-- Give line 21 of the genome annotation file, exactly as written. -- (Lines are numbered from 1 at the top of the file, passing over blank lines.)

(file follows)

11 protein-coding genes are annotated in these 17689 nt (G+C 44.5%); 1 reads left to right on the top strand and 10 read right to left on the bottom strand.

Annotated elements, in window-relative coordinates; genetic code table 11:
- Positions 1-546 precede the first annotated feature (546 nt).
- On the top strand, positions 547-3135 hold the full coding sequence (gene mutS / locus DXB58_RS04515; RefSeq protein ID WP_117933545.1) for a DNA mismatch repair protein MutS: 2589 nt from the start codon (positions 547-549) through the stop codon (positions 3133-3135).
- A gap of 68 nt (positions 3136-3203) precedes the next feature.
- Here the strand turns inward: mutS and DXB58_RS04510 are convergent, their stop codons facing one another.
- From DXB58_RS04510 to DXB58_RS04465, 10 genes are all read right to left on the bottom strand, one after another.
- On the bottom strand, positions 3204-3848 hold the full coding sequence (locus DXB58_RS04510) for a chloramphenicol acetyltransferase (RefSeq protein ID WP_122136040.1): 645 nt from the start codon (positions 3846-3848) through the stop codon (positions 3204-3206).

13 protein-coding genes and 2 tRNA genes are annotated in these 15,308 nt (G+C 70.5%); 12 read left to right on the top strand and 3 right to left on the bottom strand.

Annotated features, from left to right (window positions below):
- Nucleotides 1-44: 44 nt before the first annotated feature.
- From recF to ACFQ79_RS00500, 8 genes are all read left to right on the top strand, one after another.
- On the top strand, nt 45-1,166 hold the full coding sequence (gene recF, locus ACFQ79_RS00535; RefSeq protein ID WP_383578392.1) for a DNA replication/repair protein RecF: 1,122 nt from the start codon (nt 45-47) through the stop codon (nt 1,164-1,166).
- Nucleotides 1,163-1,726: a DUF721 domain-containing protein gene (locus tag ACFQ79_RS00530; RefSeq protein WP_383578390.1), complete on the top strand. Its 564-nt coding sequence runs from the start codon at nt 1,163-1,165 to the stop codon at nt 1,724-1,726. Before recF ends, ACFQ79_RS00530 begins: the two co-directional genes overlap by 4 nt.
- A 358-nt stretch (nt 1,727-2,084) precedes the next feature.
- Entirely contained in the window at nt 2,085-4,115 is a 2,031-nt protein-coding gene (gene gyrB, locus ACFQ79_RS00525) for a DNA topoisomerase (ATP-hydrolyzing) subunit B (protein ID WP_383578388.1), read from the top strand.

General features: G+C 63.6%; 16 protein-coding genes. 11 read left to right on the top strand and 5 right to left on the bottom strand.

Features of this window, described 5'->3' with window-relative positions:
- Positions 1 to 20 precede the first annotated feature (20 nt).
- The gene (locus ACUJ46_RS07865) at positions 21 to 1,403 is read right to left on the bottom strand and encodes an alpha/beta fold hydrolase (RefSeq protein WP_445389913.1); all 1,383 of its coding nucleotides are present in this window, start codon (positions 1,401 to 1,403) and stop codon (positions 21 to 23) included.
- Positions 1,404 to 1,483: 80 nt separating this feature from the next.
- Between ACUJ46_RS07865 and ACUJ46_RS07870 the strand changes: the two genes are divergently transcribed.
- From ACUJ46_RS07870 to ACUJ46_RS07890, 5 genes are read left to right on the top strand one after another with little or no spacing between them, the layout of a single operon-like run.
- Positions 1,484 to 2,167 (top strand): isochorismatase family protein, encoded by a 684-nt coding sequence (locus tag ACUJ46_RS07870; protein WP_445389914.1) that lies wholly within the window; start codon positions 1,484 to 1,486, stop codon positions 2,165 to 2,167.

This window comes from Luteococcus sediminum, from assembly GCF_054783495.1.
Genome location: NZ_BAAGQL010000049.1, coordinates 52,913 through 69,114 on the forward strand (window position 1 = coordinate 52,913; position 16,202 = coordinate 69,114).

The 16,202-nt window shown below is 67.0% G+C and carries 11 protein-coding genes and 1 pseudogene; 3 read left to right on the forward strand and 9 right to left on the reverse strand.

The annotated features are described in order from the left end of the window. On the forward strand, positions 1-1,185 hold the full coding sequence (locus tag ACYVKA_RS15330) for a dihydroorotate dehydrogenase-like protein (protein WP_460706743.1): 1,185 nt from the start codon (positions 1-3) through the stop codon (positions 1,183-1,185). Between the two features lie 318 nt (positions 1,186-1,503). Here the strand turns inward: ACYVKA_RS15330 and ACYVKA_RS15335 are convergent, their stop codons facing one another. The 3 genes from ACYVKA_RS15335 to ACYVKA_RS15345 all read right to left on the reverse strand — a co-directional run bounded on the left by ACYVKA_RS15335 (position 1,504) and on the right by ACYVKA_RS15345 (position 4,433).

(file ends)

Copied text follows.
- Positions 1,404 to 1,483: 80 nt separating this feature from the next.